Although the study nearly reached the target sample size, it was underpowered as the variability in outcome measures was larger than anticipated. Unfortunately, based on the negative findings on the primary outcome measure, several insurance companies have concluded that hypertonic saline is not effective in PCD and do not reimburse this medication [29]. Further, PCD HR-QOL did not exist at the time. Thus, it seems likely that patients can benefit from HS treatment, but larger sufficiently powered studies are urgently needed. Furthermore, the administration of HS via a face mask may be more effective by additionally addressing upper airway problems in PCD and the clinical outcome measures used may not have been sensitive enough. Detailed data on the variability observed will help design future studies.
More recently, the CLEAN-PCD study was performed (, accessed on 8 September 2021). The CLEAN-PCD trial is an international phase 2 cross-over RCT that aims to test the safety and the effect on the quality of life of an epithelial sodium channel (ENaC) inhibitor (VX-371) with and without Ivacaftor, a CFTR potentiator, or hypertonic saline. ENaC inhibitors are thought to improve airway hydration and mucociliary clearance by blocking the reabsorption of sodium in the airway surface liquid. The results of this study are currently being produced.

2.1.3. Recombinant Human Dornase Alfa

Dornase alfa is a highly purified solution of recombinant human deoxyribonuclease I (rhDNase), which is an enzyme that selectively cleaves DNA. When inhaled, it hydrolyzes the DNA in purulent sputum and thereby improves the sputum’s viscoelasticity and clearability from the airways. rhDNase is highly effective in improving lung function and decreasing pulmonary exacerbations in CF [50]. However, in patients with non-CF bronchiectasis, inhalations were found to be ineffective and potentially harmful in two separate studies [51,52]. Daily use of rhDNase increased exacerbations and decreased lung function in these subjects and this study underlines the risk of extrapolating treatments from CF to the very heterogeneous group of non-CF bronchiectasis with distinct pathophysiologic mechanisms, one of which is PCD. Although the use of rhDNase is currently not recommended in PCD expert guidelines because of the lack of clinical trials in PCD patients, there are several anecdotal case reports in children with PCD that show a vast improvement in respiratory symptoms and lung function following the start of rhDNAse treatment and a decline after discontinuation [53,54,55]. A 14-year-old girl with PCD and gastrointestinal reflux experienced a decrease in sputum volume and cough <72 h after the start of treatment and a 20% improvement in FEV1 after 4 weeks, which were maintained after 4 months. In a term neonate with PCD suffering from respiratory distress, dyspnea subsided, oxygen saturation improved and breath sounds normalized within a few days after starting on rhDNase therapy, which was continued until the age of 7 months. A worsening of symptoms and admittance followed after two periods of treatment withdrawal with direct improvement after the resumption of rhDNase treatment. Two PCD siblings of 6 and 17 years who were started on rhDNase both showed improvement in respiratory symptoms and lung function and discontinuation of treatment was followed by a decline in lung function. These reports could reflect a positive effect on PCD patients and rhDNase treatment should be evaluated in an RCT.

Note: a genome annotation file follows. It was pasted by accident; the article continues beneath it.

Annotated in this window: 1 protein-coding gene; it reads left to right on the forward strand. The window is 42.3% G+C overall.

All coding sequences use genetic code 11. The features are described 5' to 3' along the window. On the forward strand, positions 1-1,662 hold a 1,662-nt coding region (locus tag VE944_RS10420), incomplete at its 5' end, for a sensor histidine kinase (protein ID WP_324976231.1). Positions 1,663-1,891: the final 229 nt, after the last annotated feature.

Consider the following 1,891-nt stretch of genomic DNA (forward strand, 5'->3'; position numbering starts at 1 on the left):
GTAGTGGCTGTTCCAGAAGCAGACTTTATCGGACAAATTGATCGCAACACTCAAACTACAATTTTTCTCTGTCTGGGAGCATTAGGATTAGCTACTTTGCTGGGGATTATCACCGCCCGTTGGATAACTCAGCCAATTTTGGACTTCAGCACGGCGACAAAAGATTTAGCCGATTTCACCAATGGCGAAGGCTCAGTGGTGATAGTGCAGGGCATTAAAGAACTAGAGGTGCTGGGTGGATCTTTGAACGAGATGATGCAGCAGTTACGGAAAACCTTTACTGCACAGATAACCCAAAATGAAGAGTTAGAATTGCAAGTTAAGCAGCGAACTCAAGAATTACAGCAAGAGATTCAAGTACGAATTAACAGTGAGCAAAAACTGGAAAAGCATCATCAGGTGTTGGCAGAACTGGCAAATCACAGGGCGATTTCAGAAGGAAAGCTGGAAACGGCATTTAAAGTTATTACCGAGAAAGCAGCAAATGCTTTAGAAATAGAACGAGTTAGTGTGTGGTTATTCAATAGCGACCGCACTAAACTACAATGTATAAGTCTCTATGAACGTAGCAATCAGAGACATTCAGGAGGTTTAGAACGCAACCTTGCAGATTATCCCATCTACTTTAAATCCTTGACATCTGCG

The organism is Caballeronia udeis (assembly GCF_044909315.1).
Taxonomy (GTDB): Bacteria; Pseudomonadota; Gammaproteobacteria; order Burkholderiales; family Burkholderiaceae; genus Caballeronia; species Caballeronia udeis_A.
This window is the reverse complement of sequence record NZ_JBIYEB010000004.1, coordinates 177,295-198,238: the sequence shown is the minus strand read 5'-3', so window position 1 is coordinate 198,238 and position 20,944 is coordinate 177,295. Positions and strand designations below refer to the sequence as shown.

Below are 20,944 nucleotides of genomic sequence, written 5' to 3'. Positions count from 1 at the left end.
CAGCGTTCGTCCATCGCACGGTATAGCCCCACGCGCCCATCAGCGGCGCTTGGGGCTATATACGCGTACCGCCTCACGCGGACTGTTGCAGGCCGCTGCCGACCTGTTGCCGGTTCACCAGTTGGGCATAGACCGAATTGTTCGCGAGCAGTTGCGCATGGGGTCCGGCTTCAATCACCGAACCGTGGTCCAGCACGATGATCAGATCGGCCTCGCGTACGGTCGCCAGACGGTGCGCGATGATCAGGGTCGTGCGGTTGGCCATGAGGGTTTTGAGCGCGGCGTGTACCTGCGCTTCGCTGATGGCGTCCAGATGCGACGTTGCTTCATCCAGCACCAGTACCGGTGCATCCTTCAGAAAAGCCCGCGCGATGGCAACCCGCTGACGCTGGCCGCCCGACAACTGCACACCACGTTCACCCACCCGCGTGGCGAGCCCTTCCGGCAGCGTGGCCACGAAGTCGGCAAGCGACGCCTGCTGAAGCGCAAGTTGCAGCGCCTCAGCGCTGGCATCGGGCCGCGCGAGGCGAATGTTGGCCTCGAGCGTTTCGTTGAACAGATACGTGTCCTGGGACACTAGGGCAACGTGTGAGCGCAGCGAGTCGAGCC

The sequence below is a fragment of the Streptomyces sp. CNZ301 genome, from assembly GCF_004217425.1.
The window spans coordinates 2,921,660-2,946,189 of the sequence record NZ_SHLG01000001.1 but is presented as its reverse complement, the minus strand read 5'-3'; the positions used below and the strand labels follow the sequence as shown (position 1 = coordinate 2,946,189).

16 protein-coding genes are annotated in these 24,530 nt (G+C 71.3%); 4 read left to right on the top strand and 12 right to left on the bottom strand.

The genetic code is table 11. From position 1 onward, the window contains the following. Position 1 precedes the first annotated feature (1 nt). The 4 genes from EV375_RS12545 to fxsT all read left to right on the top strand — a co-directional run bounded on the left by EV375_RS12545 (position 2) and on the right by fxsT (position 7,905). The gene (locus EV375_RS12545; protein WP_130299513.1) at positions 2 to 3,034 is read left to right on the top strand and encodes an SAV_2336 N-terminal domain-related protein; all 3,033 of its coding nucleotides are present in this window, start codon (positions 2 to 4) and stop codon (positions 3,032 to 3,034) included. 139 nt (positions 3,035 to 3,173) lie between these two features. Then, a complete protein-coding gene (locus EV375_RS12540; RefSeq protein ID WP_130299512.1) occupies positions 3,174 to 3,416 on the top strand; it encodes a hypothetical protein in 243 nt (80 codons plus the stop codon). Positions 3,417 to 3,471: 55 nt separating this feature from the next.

2.2. Antibiotic Treatment

The cornerstone of PCD management remains microbial surveillance through sputum cultures, oropharyngeal cough swabs or laryngeal suction and treatment of acute pulmonary exacerbations with oral or intravenous antibiotics, depending on the severity of the clinical symptoms [20]. Recently, an international BEAT-PCD consensus statement for infection prevention and control was published [56]. Airway secretion samples should be cultured at least four times annually on selective media for Pseudomonas aeruginosa and annually for nontuberculous mycobacteria (NTM). Antibiotic treatment is based on the type of bacterial pathogen and whether a patient is symptomatic. The consensus statement advises to treat a patient with a positive culture for Pseudomonas aeruginosa, methicillin-resistant Staphylococcus aureus (MRSA) or Burkholderia cepacia complex, regardless of symptoms. There is a general concern for chronic Pseudomonas aeruginosa infection in PCD as a substantial prevalence is reported in several cohorts [57,58,59,60]. Chronically infected patients are at risk for decline in lung function and deterioration in structural lung changes [31,61]. There is no evidence on how to manage Pseudomonas aeruginosa infection effectively in PCD in terms of eradication, chronic infection or pulmonary exacerbation. Consequently, considerable variation in the management of PCD is found across European centers. Intravenous, inhaled and oral antibiotics are used singly or in combination [62]. Irrespective of this variability, it is important to recognize that P. aeruginosa colonizes both the upper and lower airways in PCD patients and that eradication treatment should thus not only be aimed at the lungs [63].